What to wear?
I am not your usual girlie shopper. I dread spending all day at the shops, browsing, though there is nothing I like more than yummy clothes and shoes. Because my days seem to pass so quickly, I find that I go clothes shopping about once every two years, so getting time for that is a big deal.
Yet on my day out being daring, nothing I try on is the right size, shape or colour. I seem to have missed the more generous, subtle mulberries and rich, dark blues that were the hallmarks of last season, according to a sales assistant who looks young enough to be my daughter and who struggles to be heard above the sound system. I lose myself in the chaos of a noisy disco, where all the latest trends are eye-wateringly pink or purple, and several sizes too small or too large. I have discovered – why me? – I am a size thirteen; or a size fifteen, which are nice and easy, in-the-middle nothing quite fits sizes. Ladies march confidently past with armfuls of delicious dresses, trousers and tops, while I content myself with a six pack of undies and a new jumper from the menswear section.
I do have my favourite shops which stock my favourite styles, where the chances of success are much higher, though my visits to them have to be carefully planned for when I have some real cash to spend. For a spontaneous day out “doing” the shops, I am most definitely not your girl. The odds are that I will find nothing that fits, “give” five pounds to a threatening, “Big Issue” seller who “forgets” to give me change and then have to pay for a taxi to take me home empty-handed because, after three hours of conspicuous non-expenditure I am simply too sore, tired and dispirited to wait forty minutes for the next bus. I’ve just seen one pulling away from the kerb about ten yards away, but there’s no chance of my running to catch it.
For a trip to one of the out-of-town shopping centres, we spend forty minutes in the car negotiating heavy traffic, with our daughter in the back seat asking, “Are we there yet” every minute or so; we cannot work out which cul-de-sac on this industrial estate will lead us to the one way system where there may be a junction that takes you to M & S….When we arrive, I remember I am wearing my reading glasses. I have to watch out for Seline – who moves as fast as a whippet through the crowds of coat hangers and slippery off-the-shoulder evening gowns and racks of clothes that cover the vast expanse of shop floor. My chance to acquire a new top or dress whizzes past me so fast that, before I have checked which isle I’m in, it has vanished. The world looks fuzzy and is moving too fast. Did someone turn up the speed of life and forget to tell me?
March 21, 2014
Big Red Writing Hoodie
Fran Macilvey change, clothes, coats, emotions, letting go, writing Path To Publication, The Rights & Wrongs of Writing 2 Comments
My big red writing hoodie is actually a fleece. I had a fleece I used to wear when I started writing Trapped, because I used to get emotional, and cold, and shivery. Perhaps it had something to do with beginning work on the first draft in the depths of January, when the light was improving, but the ground was still icy and hard. I got accustomed to wearing this garment like a security blanket, every time I was writing at my computer.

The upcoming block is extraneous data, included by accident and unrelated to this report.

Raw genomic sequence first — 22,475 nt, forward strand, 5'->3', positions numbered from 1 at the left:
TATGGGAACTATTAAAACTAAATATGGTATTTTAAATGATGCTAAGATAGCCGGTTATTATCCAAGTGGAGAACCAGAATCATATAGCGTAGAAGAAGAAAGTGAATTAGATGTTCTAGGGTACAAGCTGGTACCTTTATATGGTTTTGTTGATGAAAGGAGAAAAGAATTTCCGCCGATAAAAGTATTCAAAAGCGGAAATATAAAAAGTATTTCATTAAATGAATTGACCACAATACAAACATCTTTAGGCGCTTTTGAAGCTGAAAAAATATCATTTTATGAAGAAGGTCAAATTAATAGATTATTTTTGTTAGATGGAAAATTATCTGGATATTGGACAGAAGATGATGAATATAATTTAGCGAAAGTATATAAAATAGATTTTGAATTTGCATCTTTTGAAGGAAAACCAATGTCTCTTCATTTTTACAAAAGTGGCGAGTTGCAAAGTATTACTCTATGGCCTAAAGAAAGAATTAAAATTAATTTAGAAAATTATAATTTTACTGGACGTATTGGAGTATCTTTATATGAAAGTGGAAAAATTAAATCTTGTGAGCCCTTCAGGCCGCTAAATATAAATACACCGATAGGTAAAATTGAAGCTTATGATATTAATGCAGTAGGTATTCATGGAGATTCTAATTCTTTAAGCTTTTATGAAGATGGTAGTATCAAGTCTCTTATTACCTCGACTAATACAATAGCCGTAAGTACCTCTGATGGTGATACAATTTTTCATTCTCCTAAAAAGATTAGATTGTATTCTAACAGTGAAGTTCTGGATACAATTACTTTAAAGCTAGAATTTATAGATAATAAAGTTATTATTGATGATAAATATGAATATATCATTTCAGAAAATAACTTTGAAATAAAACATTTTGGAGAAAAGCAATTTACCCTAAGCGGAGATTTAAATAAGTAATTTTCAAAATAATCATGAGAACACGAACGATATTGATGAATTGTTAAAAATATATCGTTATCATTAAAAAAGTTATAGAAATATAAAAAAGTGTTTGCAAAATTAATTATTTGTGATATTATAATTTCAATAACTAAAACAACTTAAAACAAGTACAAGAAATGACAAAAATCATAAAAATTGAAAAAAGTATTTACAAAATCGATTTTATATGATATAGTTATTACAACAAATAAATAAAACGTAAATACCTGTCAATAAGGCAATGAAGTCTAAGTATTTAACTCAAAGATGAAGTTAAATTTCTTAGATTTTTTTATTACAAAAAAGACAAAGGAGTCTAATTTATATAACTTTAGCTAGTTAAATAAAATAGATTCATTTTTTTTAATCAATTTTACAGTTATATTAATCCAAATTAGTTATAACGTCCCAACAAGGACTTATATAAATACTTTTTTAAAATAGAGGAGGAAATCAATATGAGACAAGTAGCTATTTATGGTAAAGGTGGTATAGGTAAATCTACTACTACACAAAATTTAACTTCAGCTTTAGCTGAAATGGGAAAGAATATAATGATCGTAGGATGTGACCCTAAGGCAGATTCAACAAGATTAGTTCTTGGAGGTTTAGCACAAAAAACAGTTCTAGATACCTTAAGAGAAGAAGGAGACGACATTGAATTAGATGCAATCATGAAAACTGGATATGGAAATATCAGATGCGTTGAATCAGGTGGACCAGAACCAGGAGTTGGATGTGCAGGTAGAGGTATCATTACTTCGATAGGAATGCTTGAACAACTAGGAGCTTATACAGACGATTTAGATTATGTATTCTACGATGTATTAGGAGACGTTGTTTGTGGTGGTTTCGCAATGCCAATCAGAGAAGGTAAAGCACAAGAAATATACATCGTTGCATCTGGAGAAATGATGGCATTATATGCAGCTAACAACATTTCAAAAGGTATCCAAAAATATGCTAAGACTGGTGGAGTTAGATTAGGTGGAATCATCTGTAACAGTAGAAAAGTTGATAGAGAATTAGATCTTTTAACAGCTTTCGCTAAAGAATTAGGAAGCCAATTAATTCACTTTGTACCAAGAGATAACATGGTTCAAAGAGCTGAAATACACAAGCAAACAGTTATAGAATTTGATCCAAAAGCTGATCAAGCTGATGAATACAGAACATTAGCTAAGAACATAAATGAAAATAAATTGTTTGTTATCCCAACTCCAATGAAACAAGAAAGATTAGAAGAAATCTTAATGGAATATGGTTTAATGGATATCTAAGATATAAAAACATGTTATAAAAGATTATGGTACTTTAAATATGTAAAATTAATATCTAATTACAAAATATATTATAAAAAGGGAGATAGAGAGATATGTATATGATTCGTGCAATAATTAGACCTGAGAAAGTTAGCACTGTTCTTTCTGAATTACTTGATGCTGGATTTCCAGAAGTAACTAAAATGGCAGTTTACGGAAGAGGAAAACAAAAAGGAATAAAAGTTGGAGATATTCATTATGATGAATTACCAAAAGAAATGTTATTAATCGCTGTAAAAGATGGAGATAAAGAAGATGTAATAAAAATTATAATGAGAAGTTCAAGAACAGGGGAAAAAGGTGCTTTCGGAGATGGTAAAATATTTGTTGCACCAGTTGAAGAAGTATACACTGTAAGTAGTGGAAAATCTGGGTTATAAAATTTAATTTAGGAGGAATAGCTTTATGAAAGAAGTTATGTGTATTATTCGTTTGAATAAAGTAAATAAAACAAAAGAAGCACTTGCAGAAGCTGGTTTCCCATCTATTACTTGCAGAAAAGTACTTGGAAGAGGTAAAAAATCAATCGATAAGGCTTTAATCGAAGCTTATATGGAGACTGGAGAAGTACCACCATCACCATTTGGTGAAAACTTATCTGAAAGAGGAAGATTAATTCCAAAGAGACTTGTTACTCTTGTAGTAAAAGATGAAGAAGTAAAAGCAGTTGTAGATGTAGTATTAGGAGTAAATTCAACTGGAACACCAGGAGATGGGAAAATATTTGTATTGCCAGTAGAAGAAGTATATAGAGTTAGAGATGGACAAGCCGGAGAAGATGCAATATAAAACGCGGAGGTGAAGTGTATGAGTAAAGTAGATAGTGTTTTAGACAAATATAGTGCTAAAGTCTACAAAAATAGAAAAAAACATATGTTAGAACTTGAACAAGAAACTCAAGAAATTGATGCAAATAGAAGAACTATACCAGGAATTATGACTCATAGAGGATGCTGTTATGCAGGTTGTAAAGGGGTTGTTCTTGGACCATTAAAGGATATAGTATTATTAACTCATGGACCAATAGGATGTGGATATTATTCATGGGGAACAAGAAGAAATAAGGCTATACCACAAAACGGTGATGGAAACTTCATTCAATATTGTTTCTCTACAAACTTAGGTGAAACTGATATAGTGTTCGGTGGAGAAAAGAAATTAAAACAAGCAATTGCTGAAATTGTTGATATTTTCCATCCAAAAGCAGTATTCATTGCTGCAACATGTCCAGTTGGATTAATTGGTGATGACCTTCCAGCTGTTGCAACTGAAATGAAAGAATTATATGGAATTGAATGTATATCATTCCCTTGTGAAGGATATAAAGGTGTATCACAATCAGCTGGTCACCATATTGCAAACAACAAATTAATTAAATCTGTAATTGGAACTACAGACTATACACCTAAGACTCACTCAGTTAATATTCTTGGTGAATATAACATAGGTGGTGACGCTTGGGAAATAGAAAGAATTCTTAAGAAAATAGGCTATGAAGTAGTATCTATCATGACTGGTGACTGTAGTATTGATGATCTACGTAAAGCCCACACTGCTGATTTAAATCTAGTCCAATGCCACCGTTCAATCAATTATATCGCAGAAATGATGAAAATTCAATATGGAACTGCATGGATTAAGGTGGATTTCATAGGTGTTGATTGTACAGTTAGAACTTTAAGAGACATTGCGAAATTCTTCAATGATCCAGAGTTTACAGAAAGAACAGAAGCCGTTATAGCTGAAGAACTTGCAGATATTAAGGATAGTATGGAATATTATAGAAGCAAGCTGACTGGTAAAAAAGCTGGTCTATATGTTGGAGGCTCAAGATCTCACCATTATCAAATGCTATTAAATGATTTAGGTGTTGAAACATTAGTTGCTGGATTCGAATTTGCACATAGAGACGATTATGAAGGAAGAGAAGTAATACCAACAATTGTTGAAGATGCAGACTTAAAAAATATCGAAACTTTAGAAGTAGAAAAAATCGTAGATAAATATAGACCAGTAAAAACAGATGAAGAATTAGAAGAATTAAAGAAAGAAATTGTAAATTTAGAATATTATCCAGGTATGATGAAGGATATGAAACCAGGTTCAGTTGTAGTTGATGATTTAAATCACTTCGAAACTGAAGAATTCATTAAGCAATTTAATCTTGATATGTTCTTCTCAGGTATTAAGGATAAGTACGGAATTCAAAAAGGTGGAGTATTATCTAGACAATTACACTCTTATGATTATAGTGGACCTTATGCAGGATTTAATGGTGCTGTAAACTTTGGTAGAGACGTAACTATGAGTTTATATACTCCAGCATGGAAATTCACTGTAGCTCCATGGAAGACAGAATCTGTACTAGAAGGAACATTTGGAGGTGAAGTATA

Over time, I must have written out so much sorrow, grief pouring onto the page like thick treacle: coming to terms with all the rubbish that I have tolerated, the negative emotions, expectations and ideas that have clouded my lens over the years, and have spoiled my life correspondingly. I was probably in mourning, too, for all the time I wasted being unhappy. Unhappy about being unhappy….what a waste of time.
Last week, I zipped up this jacket crossly, thinking to burrow down for safety and feel insulated from my latest bout of existential uncertainty. Perhaps all writers have them, and they are a pain. But, feeling strangely dislocated, I found myself simply getting crosser, more angry over nothing. “Unusual” I was reflecting, “How odd, I don’t understand this…why am I behaving like a total idiot?” It was like being both Dr Jekyll and Mr Hyde.
An answer landed in my lap. My jacket, which had held me securely through a great many traumas, was suffering from ptsd for clothes. Perhaps it had absorbed all that anger, sorrow and incredulity, which I was then dishing out. Either it was full of bad memories and emotions, clogged up with negative feelings; or else the association of that jacket with unhappiness was very strong. Either way, my fleece had to go. I had to throw it out, which I did immediately. I felt much better afterwards!
In my wardrobe there may be other clothes I should release, because wearing them makes me unhappy. It is not simply that they are old fashioned, tired or frumpy, but also that they may carry vibes that I would rather not hang on to. Which may be the best reason to spring-clean my wardrobe that I have ever come across.
Now the outer waterproof, for which the fleece was the lining, is my only coat. Perhaps I should think of purchasing another: Blue, maybe, with a zip and useful pockets for house keys and hankies. And lots of cheerful memories to store in its fibres.